The Klimts and the Supreme Court
It was about art, but it wasn’t an art case that E. Randol Schoenberg presented to the Supreme Court in 2004. It was about the legal matter of jurisdiction.
Schoenberg was representing an elderly Los Angeles woman, Maria Altmann, the Vienna-born heiress of a Jewish fortune that had vanished into the hands of the Third Reich. The trove included two striking portraits of Altmann’s aunt by Austrian painter Gustav Klimt. My "Patt Morrison Asks" column visits with Schoenberg about the high-stakes case.
Schoenberg’s argument that the law regarding international jurisdiction and seized property as applied to those and other Klimt paintings should be restored to the family won the day in the 9th Circuit federal court. "The issues in the lawsuit -- jurisdiction, retroactivity, immunity -- had almost nothing to do with the [historical] facts." But then the case was appealed to the U.S. Supreme Court.
"I went in with gallows humor and low expectations." To Schoenberg's surprise, the Supreme Court sided with him 6-3. "That was huge." His reasoning: not to make the case "a sob story about an old woman seeking vengeance or whatever, but a legal argument that was very technical and not pulling at the heartstrings." And he directed it at Justice Antonin Scalia.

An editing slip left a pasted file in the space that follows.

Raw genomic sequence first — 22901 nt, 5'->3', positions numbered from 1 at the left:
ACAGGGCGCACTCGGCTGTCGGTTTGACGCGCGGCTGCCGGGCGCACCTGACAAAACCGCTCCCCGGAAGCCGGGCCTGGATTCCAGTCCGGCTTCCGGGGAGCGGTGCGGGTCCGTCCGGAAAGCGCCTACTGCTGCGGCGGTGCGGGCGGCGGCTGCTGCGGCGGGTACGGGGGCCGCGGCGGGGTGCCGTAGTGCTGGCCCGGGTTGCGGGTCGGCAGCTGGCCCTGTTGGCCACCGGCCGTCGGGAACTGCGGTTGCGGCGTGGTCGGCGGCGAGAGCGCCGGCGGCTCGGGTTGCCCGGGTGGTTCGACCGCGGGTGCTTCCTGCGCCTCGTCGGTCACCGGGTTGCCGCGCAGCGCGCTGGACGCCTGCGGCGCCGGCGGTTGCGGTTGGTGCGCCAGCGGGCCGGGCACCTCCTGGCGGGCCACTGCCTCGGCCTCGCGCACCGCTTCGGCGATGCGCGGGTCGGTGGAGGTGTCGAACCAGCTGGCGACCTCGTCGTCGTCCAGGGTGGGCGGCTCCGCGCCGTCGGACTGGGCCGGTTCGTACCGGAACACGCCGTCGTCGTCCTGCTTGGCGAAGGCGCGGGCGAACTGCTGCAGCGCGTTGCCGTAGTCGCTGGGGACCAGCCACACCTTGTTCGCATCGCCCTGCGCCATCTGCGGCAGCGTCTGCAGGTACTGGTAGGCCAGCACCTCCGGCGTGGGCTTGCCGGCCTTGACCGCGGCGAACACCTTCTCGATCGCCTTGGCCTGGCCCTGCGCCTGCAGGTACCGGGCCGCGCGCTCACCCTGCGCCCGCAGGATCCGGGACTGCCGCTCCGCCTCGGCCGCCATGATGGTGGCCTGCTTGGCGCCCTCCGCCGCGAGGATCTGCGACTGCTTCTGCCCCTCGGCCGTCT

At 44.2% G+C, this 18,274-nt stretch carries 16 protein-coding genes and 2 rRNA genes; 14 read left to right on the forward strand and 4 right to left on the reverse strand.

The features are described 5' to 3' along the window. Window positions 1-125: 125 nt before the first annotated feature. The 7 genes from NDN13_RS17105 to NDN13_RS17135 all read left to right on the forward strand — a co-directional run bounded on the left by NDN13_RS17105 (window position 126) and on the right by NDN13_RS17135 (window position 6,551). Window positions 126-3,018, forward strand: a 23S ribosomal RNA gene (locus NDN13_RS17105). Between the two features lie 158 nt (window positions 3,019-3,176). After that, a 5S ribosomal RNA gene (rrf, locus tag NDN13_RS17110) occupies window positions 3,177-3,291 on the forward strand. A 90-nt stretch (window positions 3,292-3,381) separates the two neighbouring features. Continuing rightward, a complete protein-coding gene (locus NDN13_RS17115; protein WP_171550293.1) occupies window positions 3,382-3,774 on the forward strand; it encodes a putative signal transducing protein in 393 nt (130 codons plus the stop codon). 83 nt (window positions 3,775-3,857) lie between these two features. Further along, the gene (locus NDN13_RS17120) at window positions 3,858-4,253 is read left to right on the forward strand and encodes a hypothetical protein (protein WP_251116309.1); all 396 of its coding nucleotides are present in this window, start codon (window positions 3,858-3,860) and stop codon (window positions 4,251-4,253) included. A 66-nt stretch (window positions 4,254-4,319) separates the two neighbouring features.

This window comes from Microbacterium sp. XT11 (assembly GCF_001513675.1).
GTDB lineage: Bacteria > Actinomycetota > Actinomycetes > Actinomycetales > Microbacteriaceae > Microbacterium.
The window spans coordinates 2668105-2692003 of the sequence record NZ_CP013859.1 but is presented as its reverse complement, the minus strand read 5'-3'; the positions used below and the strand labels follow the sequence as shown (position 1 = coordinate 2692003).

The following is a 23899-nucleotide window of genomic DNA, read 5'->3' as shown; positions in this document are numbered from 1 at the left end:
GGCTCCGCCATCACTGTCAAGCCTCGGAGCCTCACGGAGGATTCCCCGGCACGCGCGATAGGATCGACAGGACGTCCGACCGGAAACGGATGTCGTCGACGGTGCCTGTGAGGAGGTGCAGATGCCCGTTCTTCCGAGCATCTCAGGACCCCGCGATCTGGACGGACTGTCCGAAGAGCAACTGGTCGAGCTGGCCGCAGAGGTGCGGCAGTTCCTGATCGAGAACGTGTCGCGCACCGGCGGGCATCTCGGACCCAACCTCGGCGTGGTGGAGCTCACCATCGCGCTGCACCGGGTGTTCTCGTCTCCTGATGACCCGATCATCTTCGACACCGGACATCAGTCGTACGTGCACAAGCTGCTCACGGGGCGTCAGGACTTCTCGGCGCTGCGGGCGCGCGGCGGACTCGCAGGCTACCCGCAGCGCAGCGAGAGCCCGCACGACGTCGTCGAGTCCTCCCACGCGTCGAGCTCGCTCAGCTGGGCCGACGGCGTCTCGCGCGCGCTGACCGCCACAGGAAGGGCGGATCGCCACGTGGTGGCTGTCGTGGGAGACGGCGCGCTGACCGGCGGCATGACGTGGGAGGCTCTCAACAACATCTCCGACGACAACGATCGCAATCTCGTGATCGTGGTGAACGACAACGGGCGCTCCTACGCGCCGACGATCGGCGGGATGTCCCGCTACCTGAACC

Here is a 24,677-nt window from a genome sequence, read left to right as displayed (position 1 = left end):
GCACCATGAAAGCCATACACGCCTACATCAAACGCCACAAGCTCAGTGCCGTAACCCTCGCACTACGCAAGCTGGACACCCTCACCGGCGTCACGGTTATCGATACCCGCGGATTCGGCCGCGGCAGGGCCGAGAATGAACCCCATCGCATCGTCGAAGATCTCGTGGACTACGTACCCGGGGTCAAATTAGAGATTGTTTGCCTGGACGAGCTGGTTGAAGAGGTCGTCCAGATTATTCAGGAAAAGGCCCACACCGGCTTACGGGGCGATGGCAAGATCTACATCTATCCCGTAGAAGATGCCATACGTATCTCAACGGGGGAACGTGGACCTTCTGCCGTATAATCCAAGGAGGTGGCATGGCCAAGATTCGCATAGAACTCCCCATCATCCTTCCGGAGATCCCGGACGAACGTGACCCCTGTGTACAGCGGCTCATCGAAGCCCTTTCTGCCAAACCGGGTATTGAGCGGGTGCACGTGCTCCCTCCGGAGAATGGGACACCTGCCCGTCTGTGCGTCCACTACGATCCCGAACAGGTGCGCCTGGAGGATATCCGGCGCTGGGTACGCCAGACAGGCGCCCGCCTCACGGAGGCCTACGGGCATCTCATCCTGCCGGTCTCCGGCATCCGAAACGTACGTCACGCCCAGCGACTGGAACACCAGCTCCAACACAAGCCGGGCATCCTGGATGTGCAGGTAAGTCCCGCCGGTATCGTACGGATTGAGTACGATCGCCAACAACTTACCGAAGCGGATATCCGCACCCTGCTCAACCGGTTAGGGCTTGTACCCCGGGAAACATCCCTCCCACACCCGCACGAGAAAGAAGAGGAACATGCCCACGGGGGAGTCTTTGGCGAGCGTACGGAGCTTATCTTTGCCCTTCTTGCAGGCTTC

"My argument was pitched directly towards Justice Scalia because he had written a concurring opinion in a previous case which I thought was really good for us. I thought if I get Scalia I’ll get some others. If I don’t get [Justice Ruth Bader] Ginsburg and [Justice John Paul] Stevens I’m lost. My problem was the middle, and I thought if I can get Scalia, then the ones in the middle might come along, and that’s what happened. [I presented] it in a dry way, which I thought would appeal to him."
And, he bought Scalia’s book in the Supreme Court gift shop.
-- Patt Morrison
Photo: E. Randol Schoenberg. Credit: Francine Orr / Los Angeles Times.